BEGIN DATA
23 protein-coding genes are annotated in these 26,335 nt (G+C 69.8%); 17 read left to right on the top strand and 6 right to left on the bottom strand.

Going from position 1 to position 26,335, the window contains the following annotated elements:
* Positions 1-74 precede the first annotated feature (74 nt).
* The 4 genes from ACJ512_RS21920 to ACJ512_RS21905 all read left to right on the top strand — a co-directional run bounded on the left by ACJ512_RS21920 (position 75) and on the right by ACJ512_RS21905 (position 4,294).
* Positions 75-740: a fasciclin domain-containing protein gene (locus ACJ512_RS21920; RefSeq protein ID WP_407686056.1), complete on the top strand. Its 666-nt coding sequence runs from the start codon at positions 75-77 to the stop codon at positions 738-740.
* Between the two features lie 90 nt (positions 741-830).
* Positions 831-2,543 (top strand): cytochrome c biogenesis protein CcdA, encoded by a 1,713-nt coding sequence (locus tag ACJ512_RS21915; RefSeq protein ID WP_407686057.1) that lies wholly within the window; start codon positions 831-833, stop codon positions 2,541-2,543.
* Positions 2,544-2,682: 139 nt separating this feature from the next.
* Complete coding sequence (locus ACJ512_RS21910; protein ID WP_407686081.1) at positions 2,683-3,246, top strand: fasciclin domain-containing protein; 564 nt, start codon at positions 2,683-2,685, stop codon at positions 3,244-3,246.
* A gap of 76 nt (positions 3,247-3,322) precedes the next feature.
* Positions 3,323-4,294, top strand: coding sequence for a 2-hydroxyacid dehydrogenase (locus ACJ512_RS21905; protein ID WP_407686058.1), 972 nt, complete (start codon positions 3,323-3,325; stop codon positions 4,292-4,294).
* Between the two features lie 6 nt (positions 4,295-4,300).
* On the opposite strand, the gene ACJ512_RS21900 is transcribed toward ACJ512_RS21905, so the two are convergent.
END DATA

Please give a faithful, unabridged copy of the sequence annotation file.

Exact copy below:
23 protein-coding genes are annotated in these 26,335 nt (G+C 69.8%); 17 read left to right on the top strand and 6 right to left on the bottom strand.

Going from position 1 to position 26,335, the window contains the following annotated elements:
* Positions 1-74 precede the first annotated feature (74 nt).
* The 4 genes from ACJ512_RS21920 to ACJ512_RS21905 all read left to right on the top strand — a co-directional run bounded on the left by ACJ512_RS21920 (position 75) and on the right by ACJ512_RS21905 (position 4,294).
* Positions 75-740: a fasciclin domain-containing protein gene (locus ACJ512_RS21920; RefSeq protein ID WP_407686056.1), complete on the top strand. Its 666-nt coding sequence runs from the start codon at positions 75-77 to the stop codon at positions 738-740.
* Between the two features lie 90 nt (positions 741-830).
* Positions 831-2,543 (top strand): cytochrome c biogenesis protein CcdA, encoded by a 1,713-nt coding sequence (locus tag ACJ512_RS21915; RefSeq protein ID WP_407686057.1) that lies wholly within the window; start codon positions 831-833, stop codon positions 2,541-2,543.
* Positions 2,544-2,682: 139 nt separating this feature from the next.
* Complete coding sequence (locus ACJ512_RS21910; protein ID WP_407686081.1) at positions 2,683-3,246, top strand: fasciclin domain-containing protein; 564 nt, start codon at positions 2,683-2,685, stop codon at positions 3,244-3,246.
* A gap of 76 nt (positions 3,247-3,322) precedes the next feature.
* Positions 3,323-4,294, top strand: coding sequence for a 2-hydroxyacid dehydrogenase (locus ACJ512_RS21905; protein ID WP_407686058.1), 972 nt, complete (start codon positions 3,323-3,325; stop codon positions 4,292-4,294).
* Between the two features lie 6 nt (positions 4,295-4,300).
* On the opposite strand, the gene ACJ512_RS21900 is transcribed toward ACJ512_RS21905, so the two are convergent.